Article, Sell yourself in an interview by answering unasked questions, by Sharon Graham :

Sell yourself in an interview by answering unasked questions
Sharon Graham, CPRW, CEIP, CRS, CIS

If you are a $100k+ job seeker, there will come a time when you will be sitting across from your next boss at the interview table – and, this all-important meeting might also be the toughest one you encounter.

Ideally, hiring managers should be able to ask pertinent interview questions and create a meaningful discussion. But in the real world, your next interview is likely to be a new experience for the interviewer. Just as you have rarely had to go to an interview, the person on the other side of the table only infrequently has to interview a six-figure professional. It’s very likely that he or she is just as excited and nervous as you are – excited about having the opportunity to select a strong candidate to complement the team, and nervous because this decision is going to cost the organization at the very least $100k a year.

You’ve heard that interviewing is a two way conversation, so this is your chance to make a positive impression. Your job is to make your interviewer feel comfortable, develop a mutually helpful discussion, and sell yourself by answering all the unasked questions.

Learn about the challenges

You cannot help the organization if the person interviewing you is withholding important information. Sometimes it is easy to learn about the job objectives, but much more difficult to uncover the challenges involved. Try to delve into areas that would normally be left unsaid. After all, if everything was fine, there really would be no need to hire someone new. Once you learn about these concerns, address them with strong examples of how you resolved similar issues in the past.

Create rapport

If the interviewer is talking too much about himself or herself instead of your qualifications, then, change the course of the conversation. Acknowledge the interviewer’s comments and try to find areas that you have in common. Then, transition the conversation and create rapport by discussing one of your achievements that closely parallels the employer’s own accomplishments.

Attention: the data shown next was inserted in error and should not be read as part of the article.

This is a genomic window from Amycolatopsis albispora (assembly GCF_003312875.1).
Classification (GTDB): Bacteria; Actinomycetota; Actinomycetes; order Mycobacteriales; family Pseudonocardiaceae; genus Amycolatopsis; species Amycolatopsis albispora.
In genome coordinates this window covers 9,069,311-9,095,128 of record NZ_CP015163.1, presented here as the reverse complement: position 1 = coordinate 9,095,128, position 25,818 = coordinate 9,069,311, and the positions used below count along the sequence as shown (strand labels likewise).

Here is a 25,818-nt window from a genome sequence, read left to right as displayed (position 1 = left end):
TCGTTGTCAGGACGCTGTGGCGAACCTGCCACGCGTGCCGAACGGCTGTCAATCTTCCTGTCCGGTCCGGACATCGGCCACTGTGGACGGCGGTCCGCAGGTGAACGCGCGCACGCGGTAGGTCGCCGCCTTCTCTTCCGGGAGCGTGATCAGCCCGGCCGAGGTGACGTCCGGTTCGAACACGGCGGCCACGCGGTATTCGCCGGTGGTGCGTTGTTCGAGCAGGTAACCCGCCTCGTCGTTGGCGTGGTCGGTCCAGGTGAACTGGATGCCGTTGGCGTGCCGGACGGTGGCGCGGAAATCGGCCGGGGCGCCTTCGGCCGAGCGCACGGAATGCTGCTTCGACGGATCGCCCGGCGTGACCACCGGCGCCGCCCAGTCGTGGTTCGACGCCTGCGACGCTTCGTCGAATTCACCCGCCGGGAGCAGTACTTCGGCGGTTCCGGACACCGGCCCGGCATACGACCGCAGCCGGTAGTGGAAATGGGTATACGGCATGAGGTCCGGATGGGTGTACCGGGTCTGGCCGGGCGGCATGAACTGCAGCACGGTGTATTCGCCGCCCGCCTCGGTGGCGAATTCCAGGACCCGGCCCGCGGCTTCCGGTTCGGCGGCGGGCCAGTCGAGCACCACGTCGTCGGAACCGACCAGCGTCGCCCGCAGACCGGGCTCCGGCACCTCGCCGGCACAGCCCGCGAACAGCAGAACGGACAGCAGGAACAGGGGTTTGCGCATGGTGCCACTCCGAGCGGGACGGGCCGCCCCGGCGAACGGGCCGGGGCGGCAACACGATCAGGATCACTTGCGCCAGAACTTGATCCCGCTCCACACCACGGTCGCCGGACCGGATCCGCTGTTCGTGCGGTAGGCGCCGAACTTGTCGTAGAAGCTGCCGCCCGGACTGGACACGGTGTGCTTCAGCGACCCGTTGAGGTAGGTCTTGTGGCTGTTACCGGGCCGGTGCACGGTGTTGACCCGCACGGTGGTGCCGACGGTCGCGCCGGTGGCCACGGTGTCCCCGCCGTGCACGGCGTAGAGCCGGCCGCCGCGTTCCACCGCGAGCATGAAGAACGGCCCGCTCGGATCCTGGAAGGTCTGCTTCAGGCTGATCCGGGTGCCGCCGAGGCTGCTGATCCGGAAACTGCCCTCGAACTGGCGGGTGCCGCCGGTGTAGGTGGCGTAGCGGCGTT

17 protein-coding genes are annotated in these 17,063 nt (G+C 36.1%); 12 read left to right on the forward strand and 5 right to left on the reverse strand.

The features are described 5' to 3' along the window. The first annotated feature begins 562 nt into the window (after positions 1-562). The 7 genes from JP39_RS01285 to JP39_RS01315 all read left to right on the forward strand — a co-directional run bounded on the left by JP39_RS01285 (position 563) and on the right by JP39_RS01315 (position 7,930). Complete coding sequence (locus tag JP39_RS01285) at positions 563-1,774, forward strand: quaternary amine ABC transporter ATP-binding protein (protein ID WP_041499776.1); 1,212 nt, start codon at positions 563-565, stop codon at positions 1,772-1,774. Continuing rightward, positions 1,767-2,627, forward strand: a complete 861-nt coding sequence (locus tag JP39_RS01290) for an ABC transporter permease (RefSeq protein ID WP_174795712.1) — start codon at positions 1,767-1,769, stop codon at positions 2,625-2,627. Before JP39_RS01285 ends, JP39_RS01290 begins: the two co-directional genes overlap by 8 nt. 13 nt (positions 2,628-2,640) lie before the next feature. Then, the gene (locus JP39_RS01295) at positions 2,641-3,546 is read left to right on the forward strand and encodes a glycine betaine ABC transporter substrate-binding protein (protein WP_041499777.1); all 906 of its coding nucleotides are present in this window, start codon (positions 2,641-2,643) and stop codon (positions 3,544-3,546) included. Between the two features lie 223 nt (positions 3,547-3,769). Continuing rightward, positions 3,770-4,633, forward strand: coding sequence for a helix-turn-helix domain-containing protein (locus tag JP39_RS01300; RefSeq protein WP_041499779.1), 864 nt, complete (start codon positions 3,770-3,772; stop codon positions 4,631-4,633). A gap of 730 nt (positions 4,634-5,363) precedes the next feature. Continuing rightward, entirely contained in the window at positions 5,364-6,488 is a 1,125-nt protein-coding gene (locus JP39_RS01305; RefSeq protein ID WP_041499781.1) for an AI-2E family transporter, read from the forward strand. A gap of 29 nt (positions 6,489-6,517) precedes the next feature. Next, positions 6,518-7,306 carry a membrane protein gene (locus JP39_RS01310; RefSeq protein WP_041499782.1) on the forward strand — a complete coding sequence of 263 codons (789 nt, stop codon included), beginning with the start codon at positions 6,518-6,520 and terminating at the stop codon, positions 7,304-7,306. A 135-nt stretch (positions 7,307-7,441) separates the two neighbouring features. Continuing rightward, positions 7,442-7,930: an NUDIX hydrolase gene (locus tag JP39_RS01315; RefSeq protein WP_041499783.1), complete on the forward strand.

Start a discussion

If the interview starts to feel like a cross-examination directed at you, change the mood in the room. Pause and ask a question that will help you to refocus the discussion and allow you to explain how you can meet the employer’s needs. Once you have received a response, delve further into the interviewer’s response to your question to explore how you can address their needs.

Take the initiative

As you near the end of the interview, if something was left unsaid, you must find a way to bring it up. Take the plunge and indicate to the interviewer that you have some additional details to share. If there is something that you feel you need to learn, ask the question. Taking initiative will strengthen your position as a viable candidate and a leader.

Your prospective employer will want to know all the pertinent information to select and appoint an effective professional. It is in your best interest to know what information you want to communicate and make sure to answer any questions that you feel should have been asked. By answering the unasked questions, you will have better control of the interview, your message, and ultimately, the outcome.


Sharon Graham is Canada’s Career Strategist and Higher Bracket’s principal résumé expert. A recognized career transition expert, she is president and principal consultant for Graham Management Group, founder and executive director of Career Professionals of Canada, and author of Best Canadian Resumes. With multiple certifications in résumé, interview, and career strategy, Sharon has elevated the industry by delivering cutting-edge innovations to résumé writers and career practitioners across Canada. She assists six-figure job seekers though her consulting firm Graham Management Group, You can reach Sharon by e-mailing


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